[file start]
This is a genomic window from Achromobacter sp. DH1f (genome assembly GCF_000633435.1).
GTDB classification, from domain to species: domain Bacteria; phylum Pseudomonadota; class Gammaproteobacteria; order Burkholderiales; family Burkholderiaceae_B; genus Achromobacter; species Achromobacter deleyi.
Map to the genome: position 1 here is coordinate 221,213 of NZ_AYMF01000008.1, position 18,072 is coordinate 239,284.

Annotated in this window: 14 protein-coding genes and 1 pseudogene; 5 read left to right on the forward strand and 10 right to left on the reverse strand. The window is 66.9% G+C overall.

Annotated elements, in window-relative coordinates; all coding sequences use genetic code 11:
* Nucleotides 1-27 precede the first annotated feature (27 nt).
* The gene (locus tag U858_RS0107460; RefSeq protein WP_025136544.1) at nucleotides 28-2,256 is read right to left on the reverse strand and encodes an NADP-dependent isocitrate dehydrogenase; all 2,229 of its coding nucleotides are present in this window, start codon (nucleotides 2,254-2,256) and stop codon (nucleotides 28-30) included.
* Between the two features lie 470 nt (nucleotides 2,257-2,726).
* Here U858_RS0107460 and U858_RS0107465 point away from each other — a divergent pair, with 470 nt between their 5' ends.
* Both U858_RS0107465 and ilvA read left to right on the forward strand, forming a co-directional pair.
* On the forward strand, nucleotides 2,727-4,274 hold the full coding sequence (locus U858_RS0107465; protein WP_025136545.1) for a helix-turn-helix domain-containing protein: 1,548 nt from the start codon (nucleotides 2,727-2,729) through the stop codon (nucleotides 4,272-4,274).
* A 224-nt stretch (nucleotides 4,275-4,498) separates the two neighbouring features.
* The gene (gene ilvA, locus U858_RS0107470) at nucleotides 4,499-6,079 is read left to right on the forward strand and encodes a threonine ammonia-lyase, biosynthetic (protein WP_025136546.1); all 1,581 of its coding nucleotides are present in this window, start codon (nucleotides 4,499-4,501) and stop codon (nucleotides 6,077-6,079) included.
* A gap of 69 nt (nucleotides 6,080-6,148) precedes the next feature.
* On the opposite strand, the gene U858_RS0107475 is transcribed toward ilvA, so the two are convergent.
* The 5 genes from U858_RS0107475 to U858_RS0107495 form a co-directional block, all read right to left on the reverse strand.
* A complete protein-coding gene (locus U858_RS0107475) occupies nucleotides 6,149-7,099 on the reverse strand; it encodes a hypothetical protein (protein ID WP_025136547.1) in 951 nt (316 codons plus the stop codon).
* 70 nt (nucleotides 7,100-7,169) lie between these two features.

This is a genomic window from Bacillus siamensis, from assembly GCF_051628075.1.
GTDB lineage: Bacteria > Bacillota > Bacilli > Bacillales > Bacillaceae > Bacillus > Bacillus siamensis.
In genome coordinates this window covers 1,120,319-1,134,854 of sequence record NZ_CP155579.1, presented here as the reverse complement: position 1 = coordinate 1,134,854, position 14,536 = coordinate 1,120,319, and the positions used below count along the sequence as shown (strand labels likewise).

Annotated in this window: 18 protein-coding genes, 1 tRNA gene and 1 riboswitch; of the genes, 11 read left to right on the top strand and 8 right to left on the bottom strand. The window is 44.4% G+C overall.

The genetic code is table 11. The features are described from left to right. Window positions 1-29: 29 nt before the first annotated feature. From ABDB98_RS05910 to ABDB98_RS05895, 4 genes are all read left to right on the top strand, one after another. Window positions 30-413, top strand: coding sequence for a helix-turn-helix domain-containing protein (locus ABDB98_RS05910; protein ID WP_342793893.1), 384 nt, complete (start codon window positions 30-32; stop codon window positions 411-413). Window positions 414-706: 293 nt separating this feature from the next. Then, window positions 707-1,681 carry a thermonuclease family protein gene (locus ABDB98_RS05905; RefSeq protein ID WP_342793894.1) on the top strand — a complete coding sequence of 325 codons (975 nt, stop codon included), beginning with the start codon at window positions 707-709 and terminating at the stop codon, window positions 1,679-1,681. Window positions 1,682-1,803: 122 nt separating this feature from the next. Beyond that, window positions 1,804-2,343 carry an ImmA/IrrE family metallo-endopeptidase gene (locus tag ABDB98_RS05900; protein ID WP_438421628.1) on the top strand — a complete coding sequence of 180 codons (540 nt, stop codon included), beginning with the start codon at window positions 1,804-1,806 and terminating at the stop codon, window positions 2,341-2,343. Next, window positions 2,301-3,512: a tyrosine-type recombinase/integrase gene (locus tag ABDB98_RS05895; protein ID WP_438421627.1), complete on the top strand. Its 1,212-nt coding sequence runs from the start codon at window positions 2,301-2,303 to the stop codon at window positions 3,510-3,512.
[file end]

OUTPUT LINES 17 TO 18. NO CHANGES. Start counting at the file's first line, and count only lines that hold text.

* A complete protein-coding gene (locus U858_RS0107475) occupies nucleotides 6,149-7,099 on the reverse strand; it encodes a hypothetical protein (protein ID WP_025136547.1) in 951 nt (316 codons plus the stop codon).
* 70 nt (nucleotides 7,100-7,169) lie between these two features.